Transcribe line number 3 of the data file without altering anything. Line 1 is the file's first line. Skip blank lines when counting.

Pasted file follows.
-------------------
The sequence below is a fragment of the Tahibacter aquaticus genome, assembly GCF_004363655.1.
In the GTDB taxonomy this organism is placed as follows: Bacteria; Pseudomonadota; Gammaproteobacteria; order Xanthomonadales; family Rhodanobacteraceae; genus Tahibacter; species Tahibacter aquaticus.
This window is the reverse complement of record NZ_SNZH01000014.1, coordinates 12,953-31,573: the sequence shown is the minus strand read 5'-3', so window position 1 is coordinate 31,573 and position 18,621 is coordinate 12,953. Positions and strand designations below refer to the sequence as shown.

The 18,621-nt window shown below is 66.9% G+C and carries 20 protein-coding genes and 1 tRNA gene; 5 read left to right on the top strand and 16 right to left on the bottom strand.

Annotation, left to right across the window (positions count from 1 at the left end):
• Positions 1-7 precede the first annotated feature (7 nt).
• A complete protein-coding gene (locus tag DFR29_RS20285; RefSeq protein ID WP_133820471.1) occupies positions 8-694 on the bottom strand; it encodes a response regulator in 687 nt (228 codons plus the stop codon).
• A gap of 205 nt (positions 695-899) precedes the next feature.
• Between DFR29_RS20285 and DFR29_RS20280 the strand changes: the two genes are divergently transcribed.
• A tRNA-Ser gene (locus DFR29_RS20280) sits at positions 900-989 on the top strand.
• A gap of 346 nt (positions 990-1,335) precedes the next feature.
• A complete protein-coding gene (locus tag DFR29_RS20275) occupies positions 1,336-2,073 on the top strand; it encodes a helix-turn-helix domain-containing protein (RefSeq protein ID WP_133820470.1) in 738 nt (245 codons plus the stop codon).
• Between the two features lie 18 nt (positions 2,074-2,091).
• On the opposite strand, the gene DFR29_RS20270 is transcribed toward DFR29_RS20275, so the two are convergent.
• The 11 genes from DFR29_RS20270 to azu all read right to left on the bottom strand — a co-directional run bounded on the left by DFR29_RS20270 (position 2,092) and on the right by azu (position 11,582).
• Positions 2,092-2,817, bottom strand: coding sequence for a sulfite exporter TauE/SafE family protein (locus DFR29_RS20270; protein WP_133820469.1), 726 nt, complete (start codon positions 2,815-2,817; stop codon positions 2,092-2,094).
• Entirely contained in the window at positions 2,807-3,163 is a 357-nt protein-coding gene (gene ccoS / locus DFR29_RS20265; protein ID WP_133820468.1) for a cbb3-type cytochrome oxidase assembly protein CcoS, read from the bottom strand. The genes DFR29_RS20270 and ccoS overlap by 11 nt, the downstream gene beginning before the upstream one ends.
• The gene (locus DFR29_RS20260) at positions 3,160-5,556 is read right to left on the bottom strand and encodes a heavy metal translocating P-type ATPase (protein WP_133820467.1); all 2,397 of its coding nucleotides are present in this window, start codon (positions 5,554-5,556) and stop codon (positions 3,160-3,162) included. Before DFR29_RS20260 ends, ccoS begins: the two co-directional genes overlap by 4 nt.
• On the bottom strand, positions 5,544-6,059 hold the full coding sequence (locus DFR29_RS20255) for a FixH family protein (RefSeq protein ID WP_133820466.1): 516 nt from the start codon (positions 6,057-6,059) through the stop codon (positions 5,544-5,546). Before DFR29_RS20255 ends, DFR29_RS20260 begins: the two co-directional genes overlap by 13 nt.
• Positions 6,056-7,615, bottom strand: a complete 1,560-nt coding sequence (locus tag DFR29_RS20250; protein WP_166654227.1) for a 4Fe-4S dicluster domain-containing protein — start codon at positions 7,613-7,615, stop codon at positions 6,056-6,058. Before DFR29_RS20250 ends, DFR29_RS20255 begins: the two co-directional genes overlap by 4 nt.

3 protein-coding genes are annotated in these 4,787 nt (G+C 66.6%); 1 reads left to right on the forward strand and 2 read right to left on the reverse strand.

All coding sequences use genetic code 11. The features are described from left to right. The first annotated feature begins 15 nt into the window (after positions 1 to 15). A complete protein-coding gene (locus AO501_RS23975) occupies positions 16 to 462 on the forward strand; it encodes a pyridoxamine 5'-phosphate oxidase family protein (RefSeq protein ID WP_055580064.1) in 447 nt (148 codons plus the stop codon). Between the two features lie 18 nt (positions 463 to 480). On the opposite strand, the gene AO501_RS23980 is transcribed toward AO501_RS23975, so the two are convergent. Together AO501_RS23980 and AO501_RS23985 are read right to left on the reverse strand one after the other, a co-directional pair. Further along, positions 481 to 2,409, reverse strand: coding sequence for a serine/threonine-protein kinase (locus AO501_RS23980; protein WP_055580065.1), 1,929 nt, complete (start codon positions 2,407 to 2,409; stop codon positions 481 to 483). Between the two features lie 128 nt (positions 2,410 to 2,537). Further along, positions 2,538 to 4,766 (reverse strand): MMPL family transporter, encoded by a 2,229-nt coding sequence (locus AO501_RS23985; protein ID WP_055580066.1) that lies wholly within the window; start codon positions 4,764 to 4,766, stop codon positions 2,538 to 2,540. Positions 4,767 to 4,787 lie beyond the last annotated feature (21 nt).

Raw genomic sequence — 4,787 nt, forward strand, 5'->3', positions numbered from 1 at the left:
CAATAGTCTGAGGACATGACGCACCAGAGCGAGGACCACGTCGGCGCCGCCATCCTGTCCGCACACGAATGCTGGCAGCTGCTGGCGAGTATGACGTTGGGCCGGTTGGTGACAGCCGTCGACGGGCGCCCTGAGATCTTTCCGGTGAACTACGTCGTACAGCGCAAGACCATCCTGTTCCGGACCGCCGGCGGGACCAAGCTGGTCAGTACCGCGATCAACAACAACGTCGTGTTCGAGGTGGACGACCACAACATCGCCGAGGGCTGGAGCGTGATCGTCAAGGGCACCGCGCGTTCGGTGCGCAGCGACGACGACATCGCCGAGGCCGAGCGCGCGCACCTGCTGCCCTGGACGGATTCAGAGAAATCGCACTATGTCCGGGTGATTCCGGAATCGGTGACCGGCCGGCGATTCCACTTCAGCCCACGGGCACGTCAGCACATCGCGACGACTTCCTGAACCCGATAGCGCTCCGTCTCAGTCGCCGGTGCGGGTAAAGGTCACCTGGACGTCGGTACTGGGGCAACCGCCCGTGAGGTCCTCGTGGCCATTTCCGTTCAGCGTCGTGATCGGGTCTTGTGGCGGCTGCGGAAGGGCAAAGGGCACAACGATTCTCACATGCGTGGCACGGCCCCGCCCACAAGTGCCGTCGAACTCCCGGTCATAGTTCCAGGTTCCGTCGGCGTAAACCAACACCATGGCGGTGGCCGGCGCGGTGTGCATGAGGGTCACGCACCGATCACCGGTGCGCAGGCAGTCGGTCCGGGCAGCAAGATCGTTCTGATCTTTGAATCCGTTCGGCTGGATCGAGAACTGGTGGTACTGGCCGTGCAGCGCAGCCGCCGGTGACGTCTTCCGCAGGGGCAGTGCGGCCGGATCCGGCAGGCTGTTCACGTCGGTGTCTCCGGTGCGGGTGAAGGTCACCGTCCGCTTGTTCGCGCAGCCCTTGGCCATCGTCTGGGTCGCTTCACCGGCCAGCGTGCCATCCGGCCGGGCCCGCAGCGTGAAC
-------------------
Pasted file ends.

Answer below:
This window is the reverse complement of record NZ_SNZH01000014.1, coordinates 12,953-31,573: the sequence shown is the minus strand read 5'-3', so window position 1 is coordinate 31,573 and position 18,621 is coordinate 12,953. Positions and strand designations below refer to the sequence as shown.